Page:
His shiftless and intemperate father named the child after a wealthy bachelor neighbor in vain hope of inheritance. The boy grew to hate the name, and when he came of age had it legally changed to Henry Wilson, inspired either by a biography of the Philadelphia school teacher Henry Wilson or by a portrait of the Rev. Henry Wilson in a volume on English clergymen. The Colbaths lived from hand to mouth; "Want sat by my cradle," he later recalled. "I know what it is to ask a mother for bread when she has none to give."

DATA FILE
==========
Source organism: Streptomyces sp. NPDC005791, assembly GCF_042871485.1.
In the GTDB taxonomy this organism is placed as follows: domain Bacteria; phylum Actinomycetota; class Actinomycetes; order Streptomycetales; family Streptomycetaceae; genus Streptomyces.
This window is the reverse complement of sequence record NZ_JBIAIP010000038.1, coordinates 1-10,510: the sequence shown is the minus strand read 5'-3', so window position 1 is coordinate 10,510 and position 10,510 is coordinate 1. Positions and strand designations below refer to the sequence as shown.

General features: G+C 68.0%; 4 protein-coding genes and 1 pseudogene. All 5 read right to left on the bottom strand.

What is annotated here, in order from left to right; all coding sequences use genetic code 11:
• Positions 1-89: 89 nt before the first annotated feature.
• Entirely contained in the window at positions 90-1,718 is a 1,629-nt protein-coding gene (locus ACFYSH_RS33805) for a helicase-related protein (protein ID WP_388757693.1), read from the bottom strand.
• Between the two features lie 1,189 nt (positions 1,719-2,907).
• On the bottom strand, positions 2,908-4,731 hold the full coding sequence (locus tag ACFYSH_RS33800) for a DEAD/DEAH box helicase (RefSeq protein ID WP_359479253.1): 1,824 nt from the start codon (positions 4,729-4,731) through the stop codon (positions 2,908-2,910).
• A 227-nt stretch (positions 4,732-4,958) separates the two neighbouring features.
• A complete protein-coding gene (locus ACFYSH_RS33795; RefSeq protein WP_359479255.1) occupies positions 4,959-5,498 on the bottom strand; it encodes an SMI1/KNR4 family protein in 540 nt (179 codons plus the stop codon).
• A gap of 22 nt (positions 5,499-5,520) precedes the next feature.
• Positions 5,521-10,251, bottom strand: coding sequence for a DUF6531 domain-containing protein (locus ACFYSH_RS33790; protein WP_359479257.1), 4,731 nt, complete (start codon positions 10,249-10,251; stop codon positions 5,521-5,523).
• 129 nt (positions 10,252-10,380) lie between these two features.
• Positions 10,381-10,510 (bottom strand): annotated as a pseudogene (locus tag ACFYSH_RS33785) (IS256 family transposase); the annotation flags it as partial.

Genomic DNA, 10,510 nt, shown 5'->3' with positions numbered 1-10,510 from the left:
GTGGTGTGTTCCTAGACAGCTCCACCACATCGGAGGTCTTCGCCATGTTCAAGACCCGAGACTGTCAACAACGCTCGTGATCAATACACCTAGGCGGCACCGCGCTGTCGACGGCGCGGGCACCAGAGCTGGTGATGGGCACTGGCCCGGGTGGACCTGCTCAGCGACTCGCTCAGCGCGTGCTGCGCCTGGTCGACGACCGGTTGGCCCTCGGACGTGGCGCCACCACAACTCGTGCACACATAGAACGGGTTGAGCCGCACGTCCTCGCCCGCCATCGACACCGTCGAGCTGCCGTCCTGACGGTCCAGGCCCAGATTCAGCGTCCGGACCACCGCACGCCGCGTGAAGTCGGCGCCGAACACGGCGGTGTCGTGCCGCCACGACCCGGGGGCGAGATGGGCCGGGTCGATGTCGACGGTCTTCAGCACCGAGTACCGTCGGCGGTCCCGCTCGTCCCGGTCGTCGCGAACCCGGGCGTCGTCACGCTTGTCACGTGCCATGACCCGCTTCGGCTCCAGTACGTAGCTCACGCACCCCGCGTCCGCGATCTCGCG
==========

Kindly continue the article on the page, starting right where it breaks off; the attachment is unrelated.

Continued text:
He was an indentured farm labourer from the age of ten until his twenty-first birthday. In 1833, he petitioned the New Hampshire legislation to change his name to Henry Wilson. He was first a shoe maker and then began a rise in political office that culminated with him serving as Senator from Massachusetts (1855–1873) and as the 18th Vice President of the United States (1873–1875) under President Ulysses S. Grant. Henry Wilson died in office on November 22, 1875 at 20 minutes past 7 in the morning from a second stroke while working in the United States Capitol Building, Washington.